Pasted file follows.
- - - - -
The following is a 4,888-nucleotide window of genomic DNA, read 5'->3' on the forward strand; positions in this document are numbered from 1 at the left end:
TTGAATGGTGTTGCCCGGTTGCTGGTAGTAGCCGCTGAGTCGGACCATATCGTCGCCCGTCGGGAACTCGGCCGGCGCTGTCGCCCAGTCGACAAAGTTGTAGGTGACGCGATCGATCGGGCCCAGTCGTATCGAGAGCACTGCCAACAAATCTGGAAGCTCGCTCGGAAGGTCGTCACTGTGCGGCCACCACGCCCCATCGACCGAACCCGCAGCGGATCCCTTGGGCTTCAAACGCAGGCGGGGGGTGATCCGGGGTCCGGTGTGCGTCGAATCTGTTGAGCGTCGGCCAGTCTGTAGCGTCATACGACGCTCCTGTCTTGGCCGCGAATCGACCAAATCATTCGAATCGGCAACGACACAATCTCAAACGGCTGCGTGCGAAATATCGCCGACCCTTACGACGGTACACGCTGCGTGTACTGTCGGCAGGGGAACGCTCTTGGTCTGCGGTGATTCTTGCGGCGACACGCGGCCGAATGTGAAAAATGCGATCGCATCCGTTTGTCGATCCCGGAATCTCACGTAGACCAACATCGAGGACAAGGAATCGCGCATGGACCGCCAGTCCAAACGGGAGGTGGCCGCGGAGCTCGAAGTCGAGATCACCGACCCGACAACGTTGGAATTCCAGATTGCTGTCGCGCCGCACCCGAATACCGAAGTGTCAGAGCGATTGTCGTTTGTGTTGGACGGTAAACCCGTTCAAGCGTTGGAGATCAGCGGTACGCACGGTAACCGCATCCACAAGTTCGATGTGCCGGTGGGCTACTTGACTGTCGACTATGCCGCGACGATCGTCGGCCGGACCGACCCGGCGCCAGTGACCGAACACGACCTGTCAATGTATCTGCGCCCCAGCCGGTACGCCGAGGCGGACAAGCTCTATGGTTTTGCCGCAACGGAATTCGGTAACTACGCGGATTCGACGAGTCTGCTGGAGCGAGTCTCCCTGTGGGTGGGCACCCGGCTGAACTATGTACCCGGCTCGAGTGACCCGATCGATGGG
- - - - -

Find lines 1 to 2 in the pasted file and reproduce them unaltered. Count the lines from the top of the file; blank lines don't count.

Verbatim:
The following is a 4,888-nucleotide window of genomic DNA, read 5'->3' on the forward strand; positions in this document are numbered from 1 at the left end:
TTGAATGGTGTTGCCCGGTTGCTGGTAGTAGCCGCTGAGTCGGACCATATCGTCGCCCGTCGGGAACTCGGCCGGCGCTGTCGCCCAGTCGACAAAGTTGTAGGTGACGCGATCGATCGGGCCCAGTCGTATCGAGAGCACTGCCAACAAATCTGGAAGCTCGCTCGGAAGGTCGTCACTGTGCGGCCACCACGCCCCATCGACCGAACCCGCAGCGGATCCCTTGGGCTTCAAACGCAGGCGGGGGGTGATCCGGGGTCCGGTGTGCGTCGAATCTGTTGAGCGTCGGCCAGTCTGTAGCGTCATACGACGCTCCTGTCTTGGCCGCGAATCGACCAAATCATTCGAATCGGCAACGACACAATCTCAAACGGCTGCGTGCGAAATATCGCCGACCCTTACGACGGTACACGCTGCGTGTACTGTCGGCAGGGGAACGCTCTTGGTCTGCGGTGATTCTTGCGGCGACACGCGGCCGAATGTGAAAAATGCGATCGCATCCGTTTGTCGATCCCGGAATCTCACGTAGACCAACATCGAGGACAAGGAATCGCGCATGGACCGCCAGTCCAAACGGGAGGTGGCCGCGGAGCTCGAAGTCGAGATCACCGACCCGACAACGTTGGAATTCCAGATTGCTGTCGCGCCGCACCCGAATACCGAAGTGTCAGAGCGATTGTCGTTTGTGTTGGACGGTAAACCCGTTCAAGCGTTGGAGATCAGCGGTACGCACGGTAACCGCATCCACAAGTTCGATGTGCCGGTGGGCTACTTGACTGTCGACTATGCCGCGACGATCGTCGGCCGGACCGACCCGGCGCCAGTGACCGAACACGACCTGTCAATGTATCTGCGCCCCAGCCGGTACGCCGAGGCGGACAAGCTCTATGGTTTTGCCGCAACGGAATTCGGTAACTACGCGGATTCGACGAGTCTGCTGGAGCGAGTCTCCCTGTGGGTGGGCACCCGGCTGAACTATGTACCCGGCTCGAGTGACCCGATCGATGGG